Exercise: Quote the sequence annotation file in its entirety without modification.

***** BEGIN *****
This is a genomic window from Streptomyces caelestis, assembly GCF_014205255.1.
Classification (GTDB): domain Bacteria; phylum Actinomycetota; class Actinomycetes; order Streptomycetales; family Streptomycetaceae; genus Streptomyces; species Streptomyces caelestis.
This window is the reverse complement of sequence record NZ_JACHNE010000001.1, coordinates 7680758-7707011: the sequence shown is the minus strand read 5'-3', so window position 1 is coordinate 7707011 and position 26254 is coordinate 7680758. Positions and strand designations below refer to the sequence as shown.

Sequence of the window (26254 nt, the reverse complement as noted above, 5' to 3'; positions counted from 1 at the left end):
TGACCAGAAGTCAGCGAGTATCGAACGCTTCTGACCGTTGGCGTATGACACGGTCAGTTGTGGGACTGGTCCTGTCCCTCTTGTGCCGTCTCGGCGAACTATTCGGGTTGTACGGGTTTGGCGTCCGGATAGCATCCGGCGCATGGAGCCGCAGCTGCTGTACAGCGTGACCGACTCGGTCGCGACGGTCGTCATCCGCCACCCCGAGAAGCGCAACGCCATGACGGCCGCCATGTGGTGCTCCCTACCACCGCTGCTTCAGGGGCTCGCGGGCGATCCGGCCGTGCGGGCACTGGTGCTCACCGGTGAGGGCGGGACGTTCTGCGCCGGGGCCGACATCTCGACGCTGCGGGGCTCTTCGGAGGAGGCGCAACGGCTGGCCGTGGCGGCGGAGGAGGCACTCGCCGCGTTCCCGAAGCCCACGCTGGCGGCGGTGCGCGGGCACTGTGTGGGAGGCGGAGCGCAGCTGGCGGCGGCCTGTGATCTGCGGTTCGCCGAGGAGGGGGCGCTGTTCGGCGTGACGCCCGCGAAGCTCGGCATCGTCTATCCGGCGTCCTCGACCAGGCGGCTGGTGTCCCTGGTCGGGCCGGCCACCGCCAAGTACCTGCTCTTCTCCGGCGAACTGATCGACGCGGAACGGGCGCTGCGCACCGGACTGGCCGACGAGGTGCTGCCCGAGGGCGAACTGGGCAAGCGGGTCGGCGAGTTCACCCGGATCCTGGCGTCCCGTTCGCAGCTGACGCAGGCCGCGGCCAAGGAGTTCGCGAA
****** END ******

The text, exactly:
This is a genomic window from Streptomyces caelestis, assembly GCF_014205255.1.
Classification (GTDB): domain Bacteria; phylum Actinomycetota; class Actinomycetes; order Streptomycetales; family Streptomycetaceae; genus Streptomyces; species Streptomyces caelestis.
This window is the reverse complement of sequence record NZ_JACHNE010000001.1, coordinates 7680758-7707011: the sequence shown is the minus strand read 5'-3', so window position 1 is coordinate 7707011 and position 26254 is coordinate 7680758. Positions and strand designations below refer to the sequence as shown.

Sequence of the window (26254 nt, the reverse complement as noted above, 5' to 3'; positions counted from 1 at the left end):
TGACCAGAAGTCAGCGAGTATCGAACGCTTCTGACCGTTGGCGTATGACACGGTCAGTTGTGGGACTGGTCCTGTCCCTCTTGTGCCGTCTCGGCGAACTATTCGGGTTGTACGGGTTTGGCGTCCGGATAGCATCCGGCGCATGGAGCCGCAGCTGCTGTACAGCGTGACCGACTCGGTCGCGACGGTCGTCATCCGCCACCCCGAGAAGCGCAACGCCATGACGGCCGCCATGTGGTGCTCCCTACCACCGCTGCTTCAGGGGCTCGCGGGCGATCCGGCCGTGCGGGCACTGGTGCTCACCGGTGAGGGCGGGACGTTCTGCGCCGGGGCCGACATCTCGACGCTGCGGGGCTCTTCGGAGGAGGCGCAACGGCTGGCCGTGGCGGCGGAGGAGGCACTCGCCGCGTTCCCGAAGCCCACGCTGGCGGCGGTGCGCGGGCACTGTGTGGGAGGCGGAGCGCAGCTGGCGGCGGCCTGTGATCTGCGGTTCGCCGAGGAGGGGGCGCTGTTCGGCGTGACGCCCGCGAAGCTCGGCATCGTCTATCCGGCGTCCTCGACCAGGCGGCTGGTGTCCCTGGTCGGGCCGGCCACCGCCAAGTACCTGCTCTTCTCCGGCGAACTGATCGACGCGGAACGGGCGCTGCGCACCGGACTGGCCGACGAGGTGCTGCCCGAGGGCGAACTGGGCAAGCGGGTCGGCGAGTTCACCCGGATCCTGGCGTCCCGTTCGCAGCTGACGCAGGCCGCGGCCAAGGAGTTCGCGAA